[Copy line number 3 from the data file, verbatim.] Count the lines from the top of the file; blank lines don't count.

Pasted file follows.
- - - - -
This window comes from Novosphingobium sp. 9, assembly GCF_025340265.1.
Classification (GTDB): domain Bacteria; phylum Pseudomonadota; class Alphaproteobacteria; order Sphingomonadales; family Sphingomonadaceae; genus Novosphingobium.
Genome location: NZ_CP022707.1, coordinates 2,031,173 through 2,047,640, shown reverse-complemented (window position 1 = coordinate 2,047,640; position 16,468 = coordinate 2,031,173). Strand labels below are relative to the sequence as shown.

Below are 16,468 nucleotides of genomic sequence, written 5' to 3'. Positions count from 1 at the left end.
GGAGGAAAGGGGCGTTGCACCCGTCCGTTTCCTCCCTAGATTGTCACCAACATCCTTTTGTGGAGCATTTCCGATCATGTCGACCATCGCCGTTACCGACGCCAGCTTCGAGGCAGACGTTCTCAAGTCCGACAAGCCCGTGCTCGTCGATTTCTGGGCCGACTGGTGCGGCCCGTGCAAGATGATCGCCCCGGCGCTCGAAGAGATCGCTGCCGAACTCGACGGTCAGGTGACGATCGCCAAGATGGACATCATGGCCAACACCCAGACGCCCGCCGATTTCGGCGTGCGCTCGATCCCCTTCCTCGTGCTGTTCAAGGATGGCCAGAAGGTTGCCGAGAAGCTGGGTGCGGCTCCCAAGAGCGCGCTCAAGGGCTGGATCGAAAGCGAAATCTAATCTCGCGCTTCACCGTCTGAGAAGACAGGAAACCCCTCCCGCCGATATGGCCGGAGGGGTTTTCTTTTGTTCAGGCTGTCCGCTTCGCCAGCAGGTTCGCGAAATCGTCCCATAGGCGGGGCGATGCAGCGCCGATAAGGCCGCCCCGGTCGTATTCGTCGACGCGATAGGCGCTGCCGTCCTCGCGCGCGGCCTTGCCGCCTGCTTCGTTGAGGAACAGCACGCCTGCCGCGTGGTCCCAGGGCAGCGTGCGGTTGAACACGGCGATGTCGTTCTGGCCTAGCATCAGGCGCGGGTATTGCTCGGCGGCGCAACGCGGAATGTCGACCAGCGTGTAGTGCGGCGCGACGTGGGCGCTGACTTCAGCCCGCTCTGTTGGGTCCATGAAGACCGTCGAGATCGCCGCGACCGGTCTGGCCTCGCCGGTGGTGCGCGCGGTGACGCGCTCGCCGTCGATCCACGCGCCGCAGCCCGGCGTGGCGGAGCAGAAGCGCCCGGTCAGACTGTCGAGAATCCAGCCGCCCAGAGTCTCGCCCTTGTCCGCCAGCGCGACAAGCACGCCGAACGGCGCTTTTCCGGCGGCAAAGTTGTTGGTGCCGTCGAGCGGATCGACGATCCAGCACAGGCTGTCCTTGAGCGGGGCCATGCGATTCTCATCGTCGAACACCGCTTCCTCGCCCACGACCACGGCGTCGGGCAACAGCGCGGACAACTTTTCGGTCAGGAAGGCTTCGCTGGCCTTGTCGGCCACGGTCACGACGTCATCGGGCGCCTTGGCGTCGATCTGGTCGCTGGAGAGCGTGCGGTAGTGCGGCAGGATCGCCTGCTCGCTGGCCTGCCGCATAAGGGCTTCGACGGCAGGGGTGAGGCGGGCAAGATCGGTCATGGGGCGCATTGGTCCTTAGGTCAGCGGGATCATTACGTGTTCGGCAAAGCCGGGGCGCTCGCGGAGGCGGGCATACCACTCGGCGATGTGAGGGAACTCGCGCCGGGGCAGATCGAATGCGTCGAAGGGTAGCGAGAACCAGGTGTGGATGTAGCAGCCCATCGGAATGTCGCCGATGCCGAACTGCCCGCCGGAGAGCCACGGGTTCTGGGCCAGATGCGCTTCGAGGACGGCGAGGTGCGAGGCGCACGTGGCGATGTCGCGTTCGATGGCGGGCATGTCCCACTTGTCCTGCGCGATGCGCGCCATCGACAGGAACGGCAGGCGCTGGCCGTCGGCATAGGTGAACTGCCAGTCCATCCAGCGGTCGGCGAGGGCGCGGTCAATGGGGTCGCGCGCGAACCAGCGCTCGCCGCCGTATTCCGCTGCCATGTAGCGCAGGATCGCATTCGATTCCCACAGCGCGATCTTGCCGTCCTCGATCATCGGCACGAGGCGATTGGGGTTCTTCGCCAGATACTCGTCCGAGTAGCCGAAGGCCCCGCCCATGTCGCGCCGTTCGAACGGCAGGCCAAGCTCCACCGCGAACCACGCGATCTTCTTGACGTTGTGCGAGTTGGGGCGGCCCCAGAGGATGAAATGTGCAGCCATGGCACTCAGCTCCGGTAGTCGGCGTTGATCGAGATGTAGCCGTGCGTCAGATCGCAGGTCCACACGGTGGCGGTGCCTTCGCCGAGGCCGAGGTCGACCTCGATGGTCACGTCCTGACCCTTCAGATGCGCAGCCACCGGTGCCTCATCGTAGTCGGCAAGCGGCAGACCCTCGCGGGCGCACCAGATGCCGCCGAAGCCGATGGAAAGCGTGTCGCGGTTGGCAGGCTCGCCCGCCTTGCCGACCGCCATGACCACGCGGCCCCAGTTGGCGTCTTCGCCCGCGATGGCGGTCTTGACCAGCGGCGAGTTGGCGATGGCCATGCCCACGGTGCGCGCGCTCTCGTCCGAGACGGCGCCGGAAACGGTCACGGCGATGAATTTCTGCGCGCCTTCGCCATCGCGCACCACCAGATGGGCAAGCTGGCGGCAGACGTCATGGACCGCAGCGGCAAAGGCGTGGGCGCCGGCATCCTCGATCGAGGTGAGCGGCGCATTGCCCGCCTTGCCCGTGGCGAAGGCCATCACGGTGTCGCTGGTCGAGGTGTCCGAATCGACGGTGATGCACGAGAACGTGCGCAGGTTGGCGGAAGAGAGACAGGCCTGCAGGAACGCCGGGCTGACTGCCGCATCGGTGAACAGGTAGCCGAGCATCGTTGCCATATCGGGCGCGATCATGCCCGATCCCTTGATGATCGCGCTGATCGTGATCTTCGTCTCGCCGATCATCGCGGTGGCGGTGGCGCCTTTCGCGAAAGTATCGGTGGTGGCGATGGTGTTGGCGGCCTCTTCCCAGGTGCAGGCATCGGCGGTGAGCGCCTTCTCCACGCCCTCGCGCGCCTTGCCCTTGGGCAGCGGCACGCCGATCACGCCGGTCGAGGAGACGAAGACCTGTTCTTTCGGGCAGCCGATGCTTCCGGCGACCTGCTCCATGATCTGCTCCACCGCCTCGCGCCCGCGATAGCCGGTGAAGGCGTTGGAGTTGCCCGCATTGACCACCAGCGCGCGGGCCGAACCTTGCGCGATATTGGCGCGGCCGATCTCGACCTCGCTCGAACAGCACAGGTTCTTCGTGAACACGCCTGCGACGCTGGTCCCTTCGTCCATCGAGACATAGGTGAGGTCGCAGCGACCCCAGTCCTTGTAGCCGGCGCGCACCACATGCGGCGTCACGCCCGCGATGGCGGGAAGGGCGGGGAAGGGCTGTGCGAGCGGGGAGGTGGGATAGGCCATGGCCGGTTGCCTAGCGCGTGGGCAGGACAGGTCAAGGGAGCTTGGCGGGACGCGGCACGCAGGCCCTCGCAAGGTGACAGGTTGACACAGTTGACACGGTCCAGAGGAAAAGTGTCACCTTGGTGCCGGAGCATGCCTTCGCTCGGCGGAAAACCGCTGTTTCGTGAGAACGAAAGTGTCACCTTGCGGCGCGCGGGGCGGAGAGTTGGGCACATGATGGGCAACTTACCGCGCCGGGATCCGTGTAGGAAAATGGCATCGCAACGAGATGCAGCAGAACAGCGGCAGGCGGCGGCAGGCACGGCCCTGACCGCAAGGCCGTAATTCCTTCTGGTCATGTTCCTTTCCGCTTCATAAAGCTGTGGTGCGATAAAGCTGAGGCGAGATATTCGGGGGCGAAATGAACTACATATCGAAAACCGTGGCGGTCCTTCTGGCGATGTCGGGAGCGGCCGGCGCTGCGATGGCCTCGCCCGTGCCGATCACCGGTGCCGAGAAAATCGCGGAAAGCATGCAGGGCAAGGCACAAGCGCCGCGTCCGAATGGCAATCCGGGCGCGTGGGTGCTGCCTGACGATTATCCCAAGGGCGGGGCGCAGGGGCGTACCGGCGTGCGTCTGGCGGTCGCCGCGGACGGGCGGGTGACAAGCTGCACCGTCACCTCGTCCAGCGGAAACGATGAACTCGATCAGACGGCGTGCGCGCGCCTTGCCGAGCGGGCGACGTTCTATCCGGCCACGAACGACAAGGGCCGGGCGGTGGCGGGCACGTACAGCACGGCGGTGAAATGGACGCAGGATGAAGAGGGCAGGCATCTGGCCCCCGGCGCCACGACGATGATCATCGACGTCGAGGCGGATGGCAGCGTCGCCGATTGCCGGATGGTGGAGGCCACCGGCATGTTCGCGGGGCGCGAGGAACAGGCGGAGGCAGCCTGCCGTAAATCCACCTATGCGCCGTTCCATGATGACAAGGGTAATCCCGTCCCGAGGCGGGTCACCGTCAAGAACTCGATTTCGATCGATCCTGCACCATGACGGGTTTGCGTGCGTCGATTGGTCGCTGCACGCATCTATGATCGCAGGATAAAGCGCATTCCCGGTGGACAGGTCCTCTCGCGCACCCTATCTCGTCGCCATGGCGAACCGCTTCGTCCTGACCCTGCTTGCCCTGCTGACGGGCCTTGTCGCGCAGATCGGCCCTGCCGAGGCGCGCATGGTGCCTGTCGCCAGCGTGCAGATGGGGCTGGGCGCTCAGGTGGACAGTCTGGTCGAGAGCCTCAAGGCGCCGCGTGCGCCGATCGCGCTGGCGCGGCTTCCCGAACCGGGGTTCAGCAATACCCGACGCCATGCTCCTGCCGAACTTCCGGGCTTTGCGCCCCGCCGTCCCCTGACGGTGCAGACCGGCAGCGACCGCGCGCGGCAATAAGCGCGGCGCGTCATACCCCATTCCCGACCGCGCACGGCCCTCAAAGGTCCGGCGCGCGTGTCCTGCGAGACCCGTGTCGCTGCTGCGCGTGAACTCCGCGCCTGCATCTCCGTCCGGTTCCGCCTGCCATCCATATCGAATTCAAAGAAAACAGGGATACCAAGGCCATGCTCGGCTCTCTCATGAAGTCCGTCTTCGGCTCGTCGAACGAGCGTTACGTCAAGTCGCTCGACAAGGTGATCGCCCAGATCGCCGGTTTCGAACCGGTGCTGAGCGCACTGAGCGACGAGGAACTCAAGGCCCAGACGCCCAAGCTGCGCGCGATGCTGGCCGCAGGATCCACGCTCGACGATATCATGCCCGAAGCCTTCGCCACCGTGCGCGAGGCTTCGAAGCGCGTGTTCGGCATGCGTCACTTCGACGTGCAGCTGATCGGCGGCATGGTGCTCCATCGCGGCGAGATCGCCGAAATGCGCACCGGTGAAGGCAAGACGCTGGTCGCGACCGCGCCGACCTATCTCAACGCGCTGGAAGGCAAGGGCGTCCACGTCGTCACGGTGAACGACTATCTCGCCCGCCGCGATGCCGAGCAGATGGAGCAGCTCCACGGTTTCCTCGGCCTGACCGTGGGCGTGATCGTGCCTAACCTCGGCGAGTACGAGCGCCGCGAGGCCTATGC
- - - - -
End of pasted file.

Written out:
Genome location: NZ_CP022707.1, coordinates 2,031,173 through 2,047,640, shown reverse-complemented (window position 1 = coordinate 2,047,640; position 16,468 = coordinate 2,031,173). Strand labels below are relative to the sequence as shown.